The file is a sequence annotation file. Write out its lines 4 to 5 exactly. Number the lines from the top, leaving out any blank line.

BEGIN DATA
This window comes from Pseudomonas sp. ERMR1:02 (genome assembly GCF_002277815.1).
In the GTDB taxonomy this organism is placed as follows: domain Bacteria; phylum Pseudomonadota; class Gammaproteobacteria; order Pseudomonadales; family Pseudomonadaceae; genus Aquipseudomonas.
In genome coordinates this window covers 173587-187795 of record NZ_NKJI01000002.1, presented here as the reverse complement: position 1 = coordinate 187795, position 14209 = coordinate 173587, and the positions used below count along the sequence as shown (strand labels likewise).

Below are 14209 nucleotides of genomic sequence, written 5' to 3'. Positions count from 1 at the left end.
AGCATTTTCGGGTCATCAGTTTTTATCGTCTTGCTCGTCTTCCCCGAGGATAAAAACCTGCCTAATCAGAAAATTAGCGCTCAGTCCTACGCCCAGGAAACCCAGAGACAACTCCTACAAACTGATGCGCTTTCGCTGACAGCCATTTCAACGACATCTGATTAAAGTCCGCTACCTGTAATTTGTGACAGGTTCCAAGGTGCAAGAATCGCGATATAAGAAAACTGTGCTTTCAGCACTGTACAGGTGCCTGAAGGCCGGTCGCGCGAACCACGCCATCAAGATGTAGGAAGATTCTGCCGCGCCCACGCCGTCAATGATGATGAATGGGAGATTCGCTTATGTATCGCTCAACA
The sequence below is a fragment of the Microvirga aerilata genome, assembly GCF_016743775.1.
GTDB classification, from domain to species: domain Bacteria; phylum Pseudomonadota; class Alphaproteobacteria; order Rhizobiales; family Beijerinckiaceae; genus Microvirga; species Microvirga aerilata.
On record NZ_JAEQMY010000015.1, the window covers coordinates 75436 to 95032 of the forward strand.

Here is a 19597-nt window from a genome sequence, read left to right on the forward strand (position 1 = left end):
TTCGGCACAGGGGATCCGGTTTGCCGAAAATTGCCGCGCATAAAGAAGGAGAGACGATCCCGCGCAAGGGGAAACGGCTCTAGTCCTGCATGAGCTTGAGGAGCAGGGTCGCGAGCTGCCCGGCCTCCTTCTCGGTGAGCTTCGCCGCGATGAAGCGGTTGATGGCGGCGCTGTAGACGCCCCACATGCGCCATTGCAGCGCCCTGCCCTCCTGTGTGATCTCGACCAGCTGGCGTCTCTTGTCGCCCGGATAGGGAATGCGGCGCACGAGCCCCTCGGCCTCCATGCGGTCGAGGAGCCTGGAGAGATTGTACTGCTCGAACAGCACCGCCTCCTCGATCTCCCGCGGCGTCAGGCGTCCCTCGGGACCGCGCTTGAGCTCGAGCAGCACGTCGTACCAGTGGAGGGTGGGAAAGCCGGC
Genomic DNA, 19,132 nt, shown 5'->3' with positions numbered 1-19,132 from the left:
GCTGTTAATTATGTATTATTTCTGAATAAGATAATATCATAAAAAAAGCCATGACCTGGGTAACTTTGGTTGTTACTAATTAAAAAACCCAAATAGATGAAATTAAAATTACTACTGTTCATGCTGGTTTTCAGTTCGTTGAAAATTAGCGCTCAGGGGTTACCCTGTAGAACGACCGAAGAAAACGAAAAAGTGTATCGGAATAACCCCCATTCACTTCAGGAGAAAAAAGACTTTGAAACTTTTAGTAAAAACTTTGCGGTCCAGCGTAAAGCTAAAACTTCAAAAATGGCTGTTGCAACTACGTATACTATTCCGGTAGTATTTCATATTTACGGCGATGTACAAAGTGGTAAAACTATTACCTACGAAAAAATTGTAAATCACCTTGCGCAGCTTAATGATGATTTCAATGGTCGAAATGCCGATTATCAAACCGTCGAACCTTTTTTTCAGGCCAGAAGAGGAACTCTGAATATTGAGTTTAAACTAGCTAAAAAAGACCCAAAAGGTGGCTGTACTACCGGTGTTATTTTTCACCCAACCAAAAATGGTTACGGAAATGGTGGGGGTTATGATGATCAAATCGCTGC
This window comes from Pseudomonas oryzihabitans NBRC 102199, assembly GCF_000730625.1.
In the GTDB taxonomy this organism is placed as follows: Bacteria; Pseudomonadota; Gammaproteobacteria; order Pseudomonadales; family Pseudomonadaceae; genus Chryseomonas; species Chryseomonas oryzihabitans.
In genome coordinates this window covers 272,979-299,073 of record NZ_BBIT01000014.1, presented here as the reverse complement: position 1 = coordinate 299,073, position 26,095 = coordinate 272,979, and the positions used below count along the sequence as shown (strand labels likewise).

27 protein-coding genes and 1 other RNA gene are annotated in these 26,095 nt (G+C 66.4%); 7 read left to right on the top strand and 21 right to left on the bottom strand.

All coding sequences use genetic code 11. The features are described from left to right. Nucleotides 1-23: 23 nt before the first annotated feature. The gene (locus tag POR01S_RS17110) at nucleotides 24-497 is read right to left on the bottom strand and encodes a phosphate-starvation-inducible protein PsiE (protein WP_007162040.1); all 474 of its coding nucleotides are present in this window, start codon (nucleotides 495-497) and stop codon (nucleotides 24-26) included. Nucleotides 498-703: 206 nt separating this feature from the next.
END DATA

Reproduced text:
Below are 14209 nucleotides of genomic sequence, written 5' to 3'. Positions count from 1 at the left end.
AGCATTTTCGGGTCATCAGTTTTTATCGTCTTGCTCGTCTTCCCCGAGGATAAAAACCTGCCTAATCAGAAAATTAGCGCTCAGTCCTACGCCCAGGAAACCCAGAGACAACTCCTACAAACTGATGCGCTTTCGCTGACAGCCATTTCAACGACATCTGATTAAAGTCCGCTACCTGTAATTTGTGACAGGTTCCAAGGTGCAAGAATCGCGATATAAGAAAACTGTGCTTTCAGCACTGTACAGGTGCCTGAAGGCCGGTCGCGCGAACCACGCCATCAAGATGTAGGAAGATTCTGCCGCGCCCACGCCGTCAATGATGATGAATGGGAGATTCGCTTATGTATCGCTCAACA